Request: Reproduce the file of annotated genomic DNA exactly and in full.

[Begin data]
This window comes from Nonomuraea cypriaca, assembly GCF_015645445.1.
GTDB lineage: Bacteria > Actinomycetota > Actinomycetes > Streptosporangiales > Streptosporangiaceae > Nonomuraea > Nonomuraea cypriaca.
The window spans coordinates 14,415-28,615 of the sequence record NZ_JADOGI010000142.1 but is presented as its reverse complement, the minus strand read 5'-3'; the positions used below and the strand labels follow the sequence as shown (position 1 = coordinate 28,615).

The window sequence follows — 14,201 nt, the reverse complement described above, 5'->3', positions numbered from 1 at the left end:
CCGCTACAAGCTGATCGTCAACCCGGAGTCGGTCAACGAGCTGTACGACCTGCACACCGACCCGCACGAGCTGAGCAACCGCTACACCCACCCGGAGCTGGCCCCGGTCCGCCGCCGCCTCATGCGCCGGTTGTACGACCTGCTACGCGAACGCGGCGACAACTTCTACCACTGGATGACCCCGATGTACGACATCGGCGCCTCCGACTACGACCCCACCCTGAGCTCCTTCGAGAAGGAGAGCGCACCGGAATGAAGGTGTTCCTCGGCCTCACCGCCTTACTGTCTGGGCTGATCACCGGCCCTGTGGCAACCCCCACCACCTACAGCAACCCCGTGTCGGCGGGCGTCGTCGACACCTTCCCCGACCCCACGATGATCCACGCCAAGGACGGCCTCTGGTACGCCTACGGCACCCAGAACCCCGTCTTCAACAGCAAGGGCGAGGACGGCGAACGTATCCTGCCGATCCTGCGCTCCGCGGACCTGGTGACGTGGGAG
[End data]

This window comes from Nonomuraea cypriaca, assembly GCF_015645445.1.
GTDB lineage: Bacteria > Actinomycetota > Actinomycetes > Streptosporangiales > Streptosporangiaceae > Nonomuraea > Nonomuraea cypriaca.
The window spans coordinates 14,415-28,615 of the sequence record NZ_JADOGI010000142.1 but is presented as its reverse complement, the minus strand read 5'-3'; the positions used below and the strand labels follow the sequence as shown (position 1 = coordinate 28,615).

The window sequence follows — 14,201 nt, the reverse complement described above, 5'->3', positions numbered from 1 at the left end:
CCGCTACAAGCTGATCGTCAACCCGGAGTCGGTCAACGAGCTGTACGACCTGCACACCGACCCGCACGAGCTGAGCAACCGCTACACCCACCCGGAGCTGGCCCCGGTCCGCCGCCGCCTCATGCGCCGGTTGTACGACCTGCTACGCGAACGCGGCGACAACTTCTACCACTGGATGACCCCGATGTACGACATCGGCGCCTCCGACTACGACCCCACCCTGAGCTCCTTCGAGAAGGAGAGCGCACCGGAATGAAGGTGTTCCTCGGCCTCACCGCCTTACTGTCTGGGCTGATCACCGGCCCTGTGGCAACCCCCACCACCTACAGCAACCCCGTGTCGGCGGGCGTCGTCGACACCTTCCCCGACCCCACGATGATCCACGCCAAGGACGGCCTCTGGTACGCCTACGGCACCCAGAACCCCGTCTTCAACAGCAAGGGCGAGGACGGCGAACGTATCCTGCCGATCCTGCGCTCCGCGGACCTGGTGACGTGGGAG